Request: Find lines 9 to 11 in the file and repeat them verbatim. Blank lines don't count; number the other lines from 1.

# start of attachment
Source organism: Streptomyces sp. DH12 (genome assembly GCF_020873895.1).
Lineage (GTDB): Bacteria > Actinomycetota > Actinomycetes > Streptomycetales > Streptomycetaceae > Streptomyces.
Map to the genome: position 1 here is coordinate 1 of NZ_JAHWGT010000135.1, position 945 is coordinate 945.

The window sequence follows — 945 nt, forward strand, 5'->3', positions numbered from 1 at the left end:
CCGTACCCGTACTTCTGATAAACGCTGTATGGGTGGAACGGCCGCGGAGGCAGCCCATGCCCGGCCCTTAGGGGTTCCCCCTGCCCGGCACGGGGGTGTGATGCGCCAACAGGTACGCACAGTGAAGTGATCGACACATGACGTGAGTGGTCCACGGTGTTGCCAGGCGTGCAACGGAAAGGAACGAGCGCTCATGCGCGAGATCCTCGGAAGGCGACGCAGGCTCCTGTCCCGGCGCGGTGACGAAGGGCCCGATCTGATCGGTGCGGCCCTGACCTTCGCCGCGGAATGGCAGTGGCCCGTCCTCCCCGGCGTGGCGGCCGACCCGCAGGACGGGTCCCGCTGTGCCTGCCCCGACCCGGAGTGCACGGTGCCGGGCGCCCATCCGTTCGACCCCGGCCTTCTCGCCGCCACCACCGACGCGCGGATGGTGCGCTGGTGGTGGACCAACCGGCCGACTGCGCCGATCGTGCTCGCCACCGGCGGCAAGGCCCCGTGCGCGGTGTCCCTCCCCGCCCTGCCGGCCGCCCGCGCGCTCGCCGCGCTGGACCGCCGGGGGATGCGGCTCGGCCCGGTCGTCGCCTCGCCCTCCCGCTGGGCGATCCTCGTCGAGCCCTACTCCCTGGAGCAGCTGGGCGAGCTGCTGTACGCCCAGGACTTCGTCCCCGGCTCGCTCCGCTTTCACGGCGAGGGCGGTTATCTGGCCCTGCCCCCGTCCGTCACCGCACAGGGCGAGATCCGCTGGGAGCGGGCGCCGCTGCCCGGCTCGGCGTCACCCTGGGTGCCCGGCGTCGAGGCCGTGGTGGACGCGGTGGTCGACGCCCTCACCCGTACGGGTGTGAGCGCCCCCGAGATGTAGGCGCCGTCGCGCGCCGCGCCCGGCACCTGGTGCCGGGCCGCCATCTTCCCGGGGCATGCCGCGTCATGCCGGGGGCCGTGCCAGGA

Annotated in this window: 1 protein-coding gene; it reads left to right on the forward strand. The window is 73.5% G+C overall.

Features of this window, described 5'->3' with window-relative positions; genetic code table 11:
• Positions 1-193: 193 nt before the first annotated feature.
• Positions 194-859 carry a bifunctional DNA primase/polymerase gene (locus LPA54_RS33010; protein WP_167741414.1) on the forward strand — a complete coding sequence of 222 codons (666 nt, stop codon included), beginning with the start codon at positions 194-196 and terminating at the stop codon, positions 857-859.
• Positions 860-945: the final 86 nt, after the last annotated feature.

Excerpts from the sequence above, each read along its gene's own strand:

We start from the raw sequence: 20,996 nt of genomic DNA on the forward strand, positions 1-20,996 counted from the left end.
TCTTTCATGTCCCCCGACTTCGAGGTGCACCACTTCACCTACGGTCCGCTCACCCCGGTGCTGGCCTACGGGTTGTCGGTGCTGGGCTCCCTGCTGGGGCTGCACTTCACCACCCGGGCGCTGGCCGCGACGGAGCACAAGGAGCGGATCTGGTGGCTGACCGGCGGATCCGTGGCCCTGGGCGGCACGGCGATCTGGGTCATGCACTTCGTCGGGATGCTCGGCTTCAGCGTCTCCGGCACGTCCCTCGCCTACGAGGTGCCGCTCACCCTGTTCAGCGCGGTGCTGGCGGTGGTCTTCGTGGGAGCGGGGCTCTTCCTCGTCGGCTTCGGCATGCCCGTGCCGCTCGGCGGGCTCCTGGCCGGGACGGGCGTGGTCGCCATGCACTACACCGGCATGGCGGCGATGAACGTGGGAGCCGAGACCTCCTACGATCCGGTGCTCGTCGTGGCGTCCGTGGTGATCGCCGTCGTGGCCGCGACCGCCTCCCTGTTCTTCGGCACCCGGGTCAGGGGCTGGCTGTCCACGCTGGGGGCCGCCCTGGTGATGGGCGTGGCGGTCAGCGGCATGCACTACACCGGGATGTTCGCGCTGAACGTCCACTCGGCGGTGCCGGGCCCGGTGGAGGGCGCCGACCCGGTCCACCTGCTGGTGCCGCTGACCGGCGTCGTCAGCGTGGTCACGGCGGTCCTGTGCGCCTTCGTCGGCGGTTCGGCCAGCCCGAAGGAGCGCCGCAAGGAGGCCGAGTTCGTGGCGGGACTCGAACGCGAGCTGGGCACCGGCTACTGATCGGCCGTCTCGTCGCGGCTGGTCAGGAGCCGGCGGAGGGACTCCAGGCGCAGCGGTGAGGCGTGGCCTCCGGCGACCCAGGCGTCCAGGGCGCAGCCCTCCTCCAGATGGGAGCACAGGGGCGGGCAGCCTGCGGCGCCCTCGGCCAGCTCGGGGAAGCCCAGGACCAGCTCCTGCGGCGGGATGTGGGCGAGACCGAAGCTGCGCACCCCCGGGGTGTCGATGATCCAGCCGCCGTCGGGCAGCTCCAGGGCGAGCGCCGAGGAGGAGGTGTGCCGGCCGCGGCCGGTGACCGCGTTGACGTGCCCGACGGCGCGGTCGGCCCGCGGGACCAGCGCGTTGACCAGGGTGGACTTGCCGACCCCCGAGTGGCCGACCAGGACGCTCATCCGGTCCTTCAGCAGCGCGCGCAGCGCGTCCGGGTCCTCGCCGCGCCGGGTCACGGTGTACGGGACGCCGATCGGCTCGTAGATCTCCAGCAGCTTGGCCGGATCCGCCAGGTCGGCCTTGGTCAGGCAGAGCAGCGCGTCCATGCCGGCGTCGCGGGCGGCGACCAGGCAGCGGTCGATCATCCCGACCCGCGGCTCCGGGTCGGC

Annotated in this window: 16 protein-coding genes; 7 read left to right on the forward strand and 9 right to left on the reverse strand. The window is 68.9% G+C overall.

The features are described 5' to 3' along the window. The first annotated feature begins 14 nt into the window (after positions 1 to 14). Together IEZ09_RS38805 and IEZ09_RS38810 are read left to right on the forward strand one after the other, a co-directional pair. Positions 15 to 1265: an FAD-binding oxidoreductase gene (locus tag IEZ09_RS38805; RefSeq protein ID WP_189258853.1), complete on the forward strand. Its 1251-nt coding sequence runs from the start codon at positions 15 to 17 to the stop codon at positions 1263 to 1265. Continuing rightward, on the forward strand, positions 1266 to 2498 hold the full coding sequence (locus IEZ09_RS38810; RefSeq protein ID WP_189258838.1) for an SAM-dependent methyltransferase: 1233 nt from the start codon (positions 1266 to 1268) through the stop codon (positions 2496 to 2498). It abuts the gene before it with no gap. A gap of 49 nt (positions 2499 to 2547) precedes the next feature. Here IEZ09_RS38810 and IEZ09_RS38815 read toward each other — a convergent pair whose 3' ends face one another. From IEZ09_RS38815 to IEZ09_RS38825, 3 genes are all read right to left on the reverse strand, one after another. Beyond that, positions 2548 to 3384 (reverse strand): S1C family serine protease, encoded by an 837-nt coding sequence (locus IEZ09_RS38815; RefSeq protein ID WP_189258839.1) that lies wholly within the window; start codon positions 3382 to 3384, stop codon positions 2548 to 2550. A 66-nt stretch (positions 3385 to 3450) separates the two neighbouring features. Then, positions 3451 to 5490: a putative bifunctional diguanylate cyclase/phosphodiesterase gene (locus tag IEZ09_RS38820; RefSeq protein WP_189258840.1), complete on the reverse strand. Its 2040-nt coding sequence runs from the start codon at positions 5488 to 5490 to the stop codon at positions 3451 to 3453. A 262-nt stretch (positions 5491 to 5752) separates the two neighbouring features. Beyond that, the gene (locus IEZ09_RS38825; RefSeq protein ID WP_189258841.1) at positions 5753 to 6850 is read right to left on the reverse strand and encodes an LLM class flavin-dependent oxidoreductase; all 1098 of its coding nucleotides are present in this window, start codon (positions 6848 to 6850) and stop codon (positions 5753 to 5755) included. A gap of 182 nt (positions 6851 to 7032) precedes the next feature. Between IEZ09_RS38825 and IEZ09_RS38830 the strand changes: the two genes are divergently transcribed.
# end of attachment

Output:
• Positions 194-859 carry a bifunctional DNA primase/polymerase gene (locus LPA54_RS33010; protein WP_167741414.1) on the forward strand — a complete coding sequence of 222 codons (666 nt, stop codon included), beginning with the start codon at positions 194-196 and terminating at the stop codon, positions 857-859.
• Positions 860-945: the final 86 nt, after the last annotated feature.

Excerpts from the sequence above, each read along its gene's own strand: